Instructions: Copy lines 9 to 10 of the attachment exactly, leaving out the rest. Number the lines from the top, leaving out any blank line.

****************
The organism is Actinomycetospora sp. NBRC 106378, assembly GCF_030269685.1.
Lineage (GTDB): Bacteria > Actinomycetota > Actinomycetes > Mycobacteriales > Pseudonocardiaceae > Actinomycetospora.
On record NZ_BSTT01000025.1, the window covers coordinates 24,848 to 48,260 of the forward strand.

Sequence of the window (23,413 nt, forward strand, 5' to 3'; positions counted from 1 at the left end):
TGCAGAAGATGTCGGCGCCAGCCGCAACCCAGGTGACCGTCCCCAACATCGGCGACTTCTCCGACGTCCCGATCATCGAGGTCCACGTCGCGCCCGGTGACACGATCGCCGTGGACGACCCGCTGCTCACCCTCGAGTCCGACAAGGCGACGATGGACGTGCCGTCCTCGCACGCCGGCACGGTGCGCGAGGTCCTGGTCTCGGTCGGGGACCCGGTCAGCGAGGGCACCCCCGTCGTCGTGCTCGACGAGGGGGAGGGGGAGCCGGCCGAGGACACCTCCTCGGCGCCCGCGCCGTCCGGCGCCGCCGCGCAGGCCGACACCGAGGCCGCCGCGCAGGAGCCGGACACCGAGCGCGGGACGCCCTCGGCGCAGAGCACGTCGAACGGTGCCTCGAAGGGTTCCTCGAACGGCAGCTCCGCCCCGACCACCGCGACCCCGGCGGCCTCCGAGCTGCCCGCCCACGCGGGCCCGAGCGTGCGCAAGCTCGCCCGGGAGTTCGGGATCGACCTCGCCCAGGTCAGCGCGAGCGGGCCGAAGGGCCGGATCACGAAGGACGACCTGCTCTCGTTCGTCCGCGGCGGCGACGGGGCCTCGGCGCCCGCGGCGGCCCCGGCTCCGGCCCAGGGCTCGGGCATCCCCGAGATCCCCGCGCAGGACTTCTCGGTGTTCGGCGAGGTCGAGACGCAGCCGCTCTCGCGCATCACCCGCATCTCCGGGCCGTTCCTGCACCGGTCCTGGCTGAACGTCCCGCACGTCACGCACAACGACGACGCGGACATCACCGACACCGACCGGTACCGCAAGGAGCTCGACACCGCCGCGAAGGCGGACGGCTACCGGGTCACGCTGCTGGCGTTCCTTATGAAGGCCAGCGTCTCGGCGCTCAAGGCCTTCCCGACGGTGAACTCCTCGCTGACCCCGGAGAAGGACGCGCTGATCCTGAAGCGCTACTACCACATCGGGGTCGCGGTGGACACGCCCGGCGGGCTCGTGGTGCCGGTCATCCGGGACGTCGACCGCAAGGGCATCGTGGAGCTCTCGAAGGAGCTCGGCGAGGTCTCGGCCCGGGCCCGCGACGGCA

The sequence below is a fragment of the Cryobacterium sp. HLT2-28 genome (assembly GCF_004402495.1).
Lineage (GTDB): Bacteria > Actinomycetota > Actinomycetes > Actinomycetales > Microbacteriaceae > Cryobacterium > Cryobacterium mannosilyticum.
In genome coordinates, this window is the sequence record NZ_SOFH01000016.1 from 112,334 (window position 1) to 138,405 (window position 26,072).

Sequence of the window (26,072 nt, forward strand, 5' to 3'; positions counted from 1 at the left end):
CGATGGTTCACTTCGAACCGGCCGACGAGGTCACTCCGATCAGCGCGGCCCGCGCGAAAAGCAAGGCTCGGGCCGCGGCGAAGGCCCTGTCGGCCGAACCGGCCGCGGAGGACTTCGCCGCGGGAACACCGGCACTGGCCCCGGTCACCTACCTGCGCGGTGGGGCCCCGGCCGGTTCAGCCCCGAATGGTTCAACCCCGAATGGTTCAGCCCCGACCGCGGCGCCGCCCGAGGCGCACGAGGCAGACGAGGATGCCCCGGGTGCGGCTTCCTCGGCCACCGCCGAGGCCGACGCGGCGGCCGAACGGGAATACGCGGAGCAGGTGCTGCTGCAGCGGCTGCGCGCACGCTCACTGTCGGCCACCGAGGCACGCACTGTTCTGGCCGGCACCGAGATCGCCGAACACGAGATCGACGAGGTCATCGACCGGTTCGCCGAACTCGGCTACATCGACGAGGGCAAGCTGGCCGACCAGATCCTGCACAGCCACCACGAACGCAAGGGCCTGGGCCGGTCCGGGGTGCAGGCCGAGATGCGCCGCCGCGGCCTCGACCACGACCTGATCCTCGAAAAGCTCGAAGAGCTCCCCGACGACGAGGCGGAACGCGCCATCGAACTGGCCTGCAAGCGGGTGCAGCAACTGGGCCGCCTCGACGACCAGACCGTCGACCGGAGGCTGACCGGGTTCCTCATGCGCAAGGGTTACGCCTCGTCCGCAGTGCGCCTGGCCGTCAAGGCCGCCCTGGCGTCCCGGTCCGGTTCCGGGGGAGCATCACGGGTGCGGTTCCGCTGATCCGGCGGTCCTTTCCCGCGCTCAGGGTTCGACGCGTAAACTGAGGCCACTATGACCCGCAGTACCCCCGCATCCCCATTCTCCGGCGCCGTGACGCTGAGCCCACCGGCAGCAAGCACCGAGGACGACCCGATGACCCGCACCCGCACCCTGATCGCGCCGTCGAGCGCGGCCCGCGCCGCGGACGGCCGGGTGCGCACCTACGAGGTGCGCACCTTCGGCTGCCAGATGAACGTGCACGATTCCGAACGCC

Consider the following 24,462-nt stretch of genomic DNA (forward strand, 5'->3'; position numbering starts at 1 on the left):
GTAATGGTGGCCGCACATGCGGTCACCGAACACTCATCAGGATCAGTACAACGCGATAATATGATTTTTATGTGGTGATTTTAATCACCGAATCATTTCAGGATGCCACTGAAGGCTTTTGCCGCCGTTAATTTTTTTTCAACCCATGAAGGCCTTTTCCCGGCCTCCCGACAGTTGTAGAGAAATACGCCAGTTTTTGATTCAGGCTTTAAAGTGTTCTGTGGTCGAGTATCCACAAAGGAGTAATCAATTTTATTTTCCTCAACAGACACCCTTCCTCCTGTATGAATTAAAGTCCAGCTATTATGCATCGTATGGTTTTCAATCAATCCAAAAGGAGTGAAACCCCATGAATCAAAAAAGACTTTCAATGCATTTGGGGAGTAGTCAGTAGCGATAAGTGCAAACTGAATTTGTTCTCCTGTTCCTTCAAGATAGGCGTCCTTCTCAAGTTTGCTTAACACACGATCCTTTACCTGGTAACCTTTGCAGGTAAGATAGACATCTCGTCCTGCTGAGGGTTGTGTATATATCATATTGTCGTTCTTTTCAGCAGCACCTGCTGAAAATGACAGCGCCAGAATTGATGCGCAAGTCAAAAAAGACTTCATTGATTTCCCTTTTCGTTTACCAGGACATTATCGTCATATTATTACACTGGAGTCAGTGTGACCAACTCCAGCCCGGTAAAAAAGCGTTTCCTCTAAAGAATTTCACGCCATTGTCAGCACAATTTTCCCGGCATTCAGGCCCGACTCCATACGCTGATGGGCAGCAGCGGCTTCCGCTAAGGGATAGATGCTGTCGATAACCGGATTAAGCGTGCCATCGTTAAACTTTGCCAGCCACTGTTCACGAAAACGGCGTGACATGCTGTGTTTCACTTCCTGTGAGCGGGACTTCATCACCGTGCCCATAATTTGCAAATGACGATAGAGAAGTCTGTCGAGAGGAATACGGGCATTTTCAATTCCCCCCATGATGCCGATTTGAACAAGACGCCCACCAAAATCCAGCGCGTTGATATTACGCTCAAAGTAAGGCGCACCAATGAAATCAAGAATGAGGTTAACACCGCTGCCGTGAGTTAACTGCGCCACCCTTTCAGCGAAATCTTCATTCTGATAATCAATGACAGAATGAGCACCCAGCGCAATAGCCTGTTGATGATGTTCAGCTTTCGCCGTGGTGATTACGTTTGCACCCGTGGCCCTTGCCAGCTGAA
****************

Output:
Sequence of the window (26,072 nt, forward strand, 5' to 3'; positions counted from 1 at the left end):
CGATGGTTCACTTCGAACCGGCCGACGAGGTCACTCCGATCAGCGCGGCCCGCGCGAAAAGCAAGGCTCGGGCCGCGGCGAAGGCCCTGTCGGCCGAACCGGCCGCGGAGGACTTCGCCGCGGGAACACCGGCACTGGCCCCGGTCACCTACCTGCGCGGTGGGGCCCCGGCCGGTTCAGCCCCGAATGGTTCAACCCCGAATGGTTCAGCCCCGACCGCGGCGCCGCCCGAGGCGCACGAGGCAGACGAGGATGCCCCGGGTGCGGCTTCCTCGGCCACCGCCGAGGCCGACGCGGCGGCCGAACGGGAATACGCGGAGCAGGTGCTGCTGCAGCGGCTGCGCGCACGCTCACTGTCGGCCACCGAGGCACGCACTGTTCTGGCCGGCACCGAGATCGCCGAACACGAGATCGACGAGGTCATCGACCGGTTCGCCGAACTCGGCTACATCGACGAGGGCAAGCTGGCCGACCAGATCCTGCACAGCCACCACGAACGCAAGGGCCTGGGCCGGTCCGGGGTGCAGGCCGAGATGCGCCGCCGCGGCCTCGACCACGACCTGATCCTCGAAAAGCTCGAAGAGCTCCCCGACGACGAGGCGGAACGCGCCATCGAACTGGCCTGCAAGCGGGTGCAGCAACTGGGCCGCCTCGACGACCAGACCGTCGACCGGAGGCTGACCGGGTTCCTCATGCGCAAGGGTTACGCCTCGTCCGCAGTGCGCCTGGCCGTCAAGGCCGCCCTGGCGTCCCGGTCCGGTTCCGGGGGAGCATCACGGGTGCGGTTCCGCTGATCCGGCGGTCCTTTCCCGCGCTCAGGGTTCGACGCGTAAACTGAGGCCACTATGACCCGCAGTACCCCCGCATCCCCATTCTCCGGCGCCGTGACGCTGAGCCCACCGGCAGCAAGCACCGAGGACGACCCGATGACCCGCACCCGCACCCTGATCGCGCCGTCGAGCGCGGCCCGCGCCGCGGACGGCCGGGTGCGCACCTACGAGGTGCGCACCTTCGGCTGCCAGATGAACGTGCACGATTCCGAACGCC